School Administrators Turn to Innovative Solutions to Generate Revenue

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Social enterprise InterSchola sees increase in school districts using its online marketplace to sell surplus goods. As students celebrate "school's out for summer," school administrators are just getting busy as they prepare to sell furniture, kitchen equipment, vehicles and other assets to generate revenue for their budgets. Serving one-third of public schools in California and with clients in five other states, InterSchola’s online auctions have returned nearly $10M to public school districts.

Our work with InterSchola has saved us money in storage costs, disposal costs and even labor costs.

As schools across the country get ready to close for the summer, things are only heating up for school administrators preparing for the 2011/2012 school-year. Dealing with shrinking budgets, many school business officials will utilize the unique services of the social enterprise InterSchola (http://interschola.com/) to help them sell no-longer-needed buses, kitchen equipment, computers and other unused goods sitting in school warehouses. InterSchola has seen a marked increase in the number of school districts working with them to sell surplus assets as a means to clean classrooms, clear out school buildings and raise funds for the next school year. Serving one-third of public schools in California and with a foothold in five other states, InterSchola’s online auctions have returned nearly $10M to public school districts in six states.

Clovis Unified School District in central California is one of the hundreds of clients that has benefited from InterSchola’s unique service model. After working with the company for six years, Clovis Unified has sold 355 items for a total of over $165,000. In addition to the money returned to the district’s general fund, the process saves valuable staff time and frees up precious warehouse space, as well. Leeann Errotabere, Director of Purchasing for Clovis Unified, notes, “Our work with InterSchola has saved us money in storage costs, disposal costs and even labor costs. These funds have been diverted to other uses in the district. At times, those savings can be more valuable even than the revenue generated by the sale of surplus goods – although that’s nice, too.”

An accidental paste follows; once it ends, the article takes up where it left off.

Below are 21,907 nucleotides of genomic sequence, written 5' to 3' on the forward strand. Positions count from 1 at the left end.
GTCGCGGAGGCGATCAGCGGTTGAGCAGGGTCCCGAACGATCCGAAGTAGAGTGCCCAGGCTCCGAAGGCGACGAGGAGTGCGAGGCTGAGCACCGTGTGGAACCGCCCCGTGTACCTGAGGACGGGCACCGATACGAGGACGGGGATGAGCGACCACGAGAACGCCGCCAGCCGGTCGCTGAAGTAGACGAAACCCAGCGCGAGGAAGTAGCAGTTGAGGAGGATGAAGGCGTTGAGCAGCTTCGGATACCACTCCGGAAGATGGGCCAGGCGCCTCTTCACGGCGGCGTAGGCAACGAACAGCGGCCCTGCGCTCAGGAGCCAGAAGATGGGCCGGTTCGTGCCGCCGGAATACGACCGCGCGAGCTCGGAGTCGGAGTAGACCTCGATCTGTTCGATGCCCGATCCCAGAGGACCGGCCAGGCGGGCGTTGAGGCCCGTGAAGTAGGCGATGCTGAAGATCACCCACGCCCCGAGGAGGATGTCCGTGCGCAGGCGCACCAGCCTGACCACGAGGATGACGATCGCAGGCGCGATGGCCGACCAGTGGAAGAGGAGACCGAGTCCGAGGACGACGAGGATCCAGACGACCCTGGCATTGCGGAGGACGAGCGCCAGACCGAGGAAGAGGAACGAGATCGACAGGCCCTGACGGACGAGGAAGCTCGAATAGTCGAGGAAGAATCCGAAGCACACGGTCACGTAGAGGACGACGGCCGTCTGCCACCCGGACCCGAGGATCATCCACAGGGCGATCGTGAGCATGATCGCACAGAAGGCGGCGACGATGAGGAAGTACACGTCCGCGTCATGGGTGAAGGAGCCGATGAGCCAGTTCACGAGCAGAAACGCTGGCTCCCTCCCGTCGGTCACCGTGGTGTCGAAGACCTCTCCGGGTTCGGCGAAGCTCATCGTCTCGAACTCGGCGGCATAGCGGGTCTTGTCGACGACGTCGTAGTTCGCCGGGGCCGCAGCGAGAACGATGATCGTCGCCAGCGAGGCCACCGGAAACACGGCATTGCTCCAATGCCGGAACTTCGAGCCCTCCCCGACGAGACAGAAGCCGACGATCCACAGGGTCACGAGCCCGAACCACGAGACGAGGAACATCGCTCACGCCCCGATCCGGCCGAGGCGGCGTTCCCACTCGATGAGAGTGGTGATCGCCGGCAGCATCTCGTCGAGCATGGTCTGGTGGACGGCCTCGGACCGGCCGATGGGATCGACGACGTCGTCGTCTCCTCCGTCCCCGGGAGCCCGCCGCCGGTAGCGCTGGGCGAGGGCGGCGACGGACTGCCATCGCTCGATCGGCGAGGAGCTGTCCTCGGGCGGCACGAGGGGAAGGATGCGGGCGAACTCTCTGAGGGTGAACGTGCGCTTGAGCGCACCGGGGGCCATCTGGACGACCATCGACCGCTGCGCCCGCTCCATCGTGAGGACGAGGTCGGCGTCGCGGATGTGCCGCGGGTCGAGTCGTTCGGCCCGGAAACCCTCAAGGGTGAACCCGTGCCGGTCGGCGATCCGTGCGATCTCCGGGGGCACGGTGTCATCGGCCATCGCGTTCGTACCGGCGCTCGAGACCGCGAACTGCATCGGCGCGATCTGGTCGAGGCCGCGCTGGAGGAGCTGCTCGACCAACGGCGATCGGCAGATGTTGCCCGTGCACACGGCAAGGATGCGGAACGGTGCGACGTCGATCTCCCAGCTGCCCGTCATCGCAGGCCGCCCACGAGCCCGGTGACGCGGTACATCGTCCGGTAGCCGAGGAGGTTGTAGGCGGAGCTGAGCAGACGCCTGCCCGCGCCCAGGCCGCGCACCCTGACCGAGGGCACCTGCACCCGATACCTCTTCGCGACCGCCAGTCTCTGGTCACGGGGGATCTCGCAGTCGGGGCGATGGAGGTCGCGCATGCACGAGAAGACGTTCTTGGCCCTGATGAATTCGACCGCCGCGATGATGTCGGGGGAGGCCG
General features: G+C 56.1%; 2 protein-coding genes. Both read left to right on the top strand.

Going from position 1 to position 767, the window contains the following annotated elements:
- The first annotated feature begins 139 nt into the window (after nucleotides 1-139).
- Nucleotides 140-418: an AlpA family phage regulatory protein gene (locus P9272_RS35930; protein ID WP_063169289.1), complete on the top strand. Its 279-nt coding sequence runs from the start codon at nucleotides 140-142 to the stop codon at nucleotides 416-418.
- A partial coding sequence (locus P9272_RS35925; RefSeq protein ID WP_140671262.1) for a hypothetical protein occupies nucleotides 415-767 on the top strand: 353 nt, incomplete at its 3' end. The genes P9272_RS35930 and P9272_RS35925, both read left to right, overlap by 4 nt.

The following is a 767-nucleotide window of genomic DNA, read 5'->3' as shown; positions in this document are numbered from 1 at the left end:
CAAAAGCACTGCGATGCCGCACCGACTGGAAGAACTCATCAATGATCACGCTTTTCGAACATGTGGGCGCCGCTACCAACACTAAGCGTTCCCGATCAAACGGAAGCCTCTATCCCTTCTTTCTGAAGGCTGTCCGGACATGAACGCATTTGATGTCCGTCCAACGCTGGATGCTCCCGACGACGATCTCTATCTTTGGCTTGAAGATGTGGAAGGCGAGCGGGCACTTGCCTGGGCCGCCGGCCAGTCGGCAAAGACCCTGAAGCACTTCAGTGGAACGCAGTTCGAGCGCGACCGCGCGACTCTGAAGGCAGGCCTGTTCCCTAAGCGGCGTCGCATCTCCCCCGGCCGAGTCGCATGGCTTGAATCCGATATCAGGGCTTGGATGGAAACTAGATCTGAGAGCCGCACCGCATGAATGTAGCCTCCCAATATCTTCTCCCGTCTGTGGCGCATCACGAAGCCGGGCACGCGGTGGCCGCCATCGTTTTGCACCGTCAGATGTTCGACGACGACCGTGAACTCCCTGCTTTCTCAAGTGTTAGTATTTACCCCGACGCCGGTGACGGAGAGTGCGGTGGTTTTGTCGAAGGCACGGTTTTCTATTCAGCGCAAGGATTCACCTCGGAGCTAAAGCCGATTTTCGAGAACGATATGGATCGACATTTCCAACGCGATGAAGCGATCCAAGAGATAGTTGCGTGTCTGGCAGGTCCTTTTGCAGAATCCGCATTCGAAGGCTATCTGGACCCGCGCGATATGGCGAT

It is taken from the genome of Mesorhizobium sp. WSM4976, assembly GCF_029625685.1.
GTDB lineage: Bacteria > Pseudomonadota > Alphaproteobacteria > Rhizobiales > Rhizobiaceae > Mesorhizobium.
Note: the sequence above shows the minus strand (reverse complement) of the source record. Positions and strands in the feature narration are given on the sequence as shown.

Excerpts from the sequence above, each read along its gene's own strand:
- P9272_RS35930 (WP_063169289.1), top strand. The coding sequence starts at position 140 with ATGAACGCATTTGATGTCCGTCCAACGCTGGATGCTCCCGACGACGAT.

While it may be standard process to attempt to sell surplus goods through “old school means,” such as live auctions or flea market type sales, tight budgets are compelling administrators to seek creative solutions. School staff is often too lean to ensure compliance with the regulations required to sell public goods, resulting in surplus that sits in storage or assets that get sold at a local sale for a fraction of their worth. In worst cases, goods are simply discarded and sent to landfill. InterSchola, which specializes in the regulation-heavy school surplus marketplace and has expertise in online auction marketing, maximizes the value of these goods, while doing a majority of the work for the school clients.

Melissa Rich, President of InterSchola, founded the company in 2004 after working in the educational technology sector. Rich notes, “You hear parents holding bake sales to raise extra funds. Now, we’re seeing more school administrators excited to think creatively not only about saving money, but also about raising money – an area once reserved mostly for the PTAs.”

While surplus sales benefit schools, they also present an opportunity for buyers of all types to acquire worthwhile goods at a reasonable price. InterSchola regularly sees items, such as work trucks, portable buildings and maintenance and kitchen equipment, put back into use by individual buyers, small businesses, nonprofits and even other schools.

About InterScholaTM
InterSchola was established in 2004 to help school districts with surplus inventory realize the value of these assets while at the same time freeing up expensive storage space and valuable staff resources. InterSchola’s unique model is designed to eliminate the headaches associated with surplus disposal by managing the public auction process from start to finish and to ensure compliance with complex regulatory codes. Items sold have ranged from pianos to portable buildings, from computers to cars, and from food service to facility equipment. InterSchola has returned millions of dollars to schools, districts and other local public agencies and has helped save countless more dollars previously spent on staff, storage and surplus disposal costs. Learn more at http://www.interschola.com.

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Maureen Futtner
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